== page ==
From the time I started on Etsy to the time I joined the forum, I made about $10,000 in sales. That happened in a little less than a year, and it was my first real win. And now?

I started a shed business.

I don't sell LEGO anymore. I don't know the first thing about building sheds. But that's what I'm doing.

You might wonder why I told such a long story for it to end this way. The reason is because in between the decision to start that first business, and what I'm doing now, I built a nice part-time income with LEGO. I built two full-time incomes with freelance copywriting. I built a coaching business. A course business. A full-time income with ebooks, and several other semi-passive income streams. I also wasted tens of thousands of dollars on trial and error on business ideas I thought might work that didn't pan out. I wasted years hopping from one idea to another taking aim and firing again and again, and I did all of that without a coach.

But now, here we are. It's 2020, and I've not had a job in seven years. I do what I want when I want. I'm not a millionaire. I own my home. I spend all of my time working on things I'm interested in, and not giving a F*ck what anyone thinks of my decisions. And throughout all of that, the only mentors I've had were people I met through this forum that let me bounce ideas off of them. Sometimes I took their suggestions and ran with them. Other times, I completely ignored their advice and went my own way. I did not pay any of those people for that service.

The grand point of all of this is to let you know that I believe success in business is 100% tied to your choice to own yourself, your decisions, your wins and failures every single step of the way no matter what happens. It's okay to ask for advice. It's okay if people help you out along the way. But it is my opinion that each of you needs to be completely committed to your own success, even in the absence of every other person on the planet. Even if you reach the lowest pits of hell, lose all of your money, your family, your friends, and every connection you've ever had, you as an entrepreneur, must be prepared to claw your way back out using nothing but your own hands, feet and mind because sometimes that's all you've got.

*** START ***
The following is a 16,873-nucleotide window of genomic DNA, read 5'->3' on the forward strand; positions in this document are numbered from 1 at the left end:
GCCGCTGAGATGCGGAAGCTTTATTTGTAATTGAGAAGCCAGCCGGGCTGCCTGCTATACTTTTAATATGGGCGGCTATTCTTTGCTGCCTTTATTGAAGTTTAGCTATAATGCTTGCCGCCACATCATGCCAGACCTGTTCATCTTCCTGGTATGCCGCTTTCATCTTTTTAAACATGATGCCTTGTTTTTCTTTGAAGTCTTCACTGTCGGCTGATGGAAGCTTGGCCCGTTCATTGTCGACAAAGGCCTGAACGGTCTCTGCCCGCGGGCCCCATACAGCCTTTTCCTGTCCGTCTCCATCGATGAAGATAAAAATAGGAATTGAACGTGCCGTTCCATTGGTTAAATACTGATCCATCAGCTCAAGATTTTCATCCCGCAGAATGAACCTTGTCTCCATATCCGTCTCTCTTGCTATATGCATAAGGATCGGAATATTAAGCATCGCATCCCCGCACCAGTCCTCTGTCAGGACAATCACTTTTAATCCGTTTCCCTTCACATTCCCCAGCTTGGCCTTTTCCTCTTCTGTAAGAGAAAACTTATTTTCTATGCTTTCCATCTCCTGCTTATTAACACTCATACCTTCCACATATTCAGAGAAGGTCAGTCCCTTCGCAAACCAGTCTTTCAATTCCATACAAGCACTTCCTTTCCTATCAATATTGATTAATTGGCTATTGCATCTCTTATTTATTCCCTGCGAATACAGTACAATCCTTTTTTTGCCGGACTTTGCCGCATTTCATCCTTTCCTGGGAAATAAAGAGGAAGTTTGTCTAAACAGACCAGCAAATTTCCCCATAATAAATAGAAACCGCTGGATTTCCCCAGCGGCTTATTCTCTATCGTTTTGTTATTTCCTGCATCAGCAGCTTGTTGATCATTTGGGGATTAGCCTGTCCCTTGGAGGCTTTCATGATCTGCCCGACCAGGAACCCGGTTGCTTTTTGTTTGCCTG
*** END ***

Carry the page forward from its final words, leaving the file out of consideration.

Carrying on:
Nobody is responsible for you, your business, your freedom, or your life. There is no "right" way to do things. There is no "step-by-step process" that will make you rich. There are no shortcuts.

There is only you, your decisions, your actions, the outcomes of those actions, the path you walk, the journey you go on, and the people you meet along the way. But nobody is responsible for your life (good or bad) but you.

Happy Friday and have a good weekend.
:)
This is extremely inspiring and motivating! Thank you!
 

epham

New Contributor
Jan 4, 2016
5
11
16
Brilliant read. Ownership and responsibility are such powerful words to beholden. And if I ever struggle to embrace these mentalities, or if they become too theoretical and abstract for me, then I think of the opposite: victimhood. Recognizing when I have a victim mentality can be just as powerful, if not more powerful, than recognizing ownership because it's so painful and triggering.
 

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Beebop27

New Contributor
Read Millionaire Fastlane
Jun 22, 2020
11
10
17
Sydney, Australia
I don't know how many of you know my origin story. I've been around the forum since early 2013, but I started my first business before I read MJ's book.

Before becoming an entrepreneur, I worked a 9-5 job making $10/hr in hospital collections. Probably the most miserable position on the planet. My office was a closet about 10 feet long and six feet wide with no windows that I shared with three other collectors. Outside of the room was a sea of cubicles. On the far wall was a row of windows. Sometimes I'd go past the cubicles and walk by those windows to the copy machine. I'd stop for a moment and look out at the people coming and going below. Oh, how I wished I was them, out there instead of trapped in here. Free.

After the May, 2011 EF-5 tornado wiped out 30% of the town, life changed for everyone - except for me. While Joplin slowly recovered, I was forced to make collection calls for hospital bills, even to people who had nothing left. No home. No vehicle. No job. No family. It was horrible, and at some point, I realized it was a tragic way to pass through life. Those thoughts ate at me for weeks. Soon I couldn't take it anymore. I couldn't live that way. I had to own my life.


I had one business idea. Making portraits of people's faces out of Lego. I had about a month's worth of savings and no idea how to sell. What I didn't have was a mentor, course, coach, guru or book to tell me what to do. In fact, one of the only self-help books I'd read at that point was "Think and Grow Rich." People still read that book, but today you'd think it was titled, "Let Someone Else Think for You and Grow Rich." I had no guidance. There were no rules. So I quit my job and put it all on black. Either the business succeeds or I go back to work.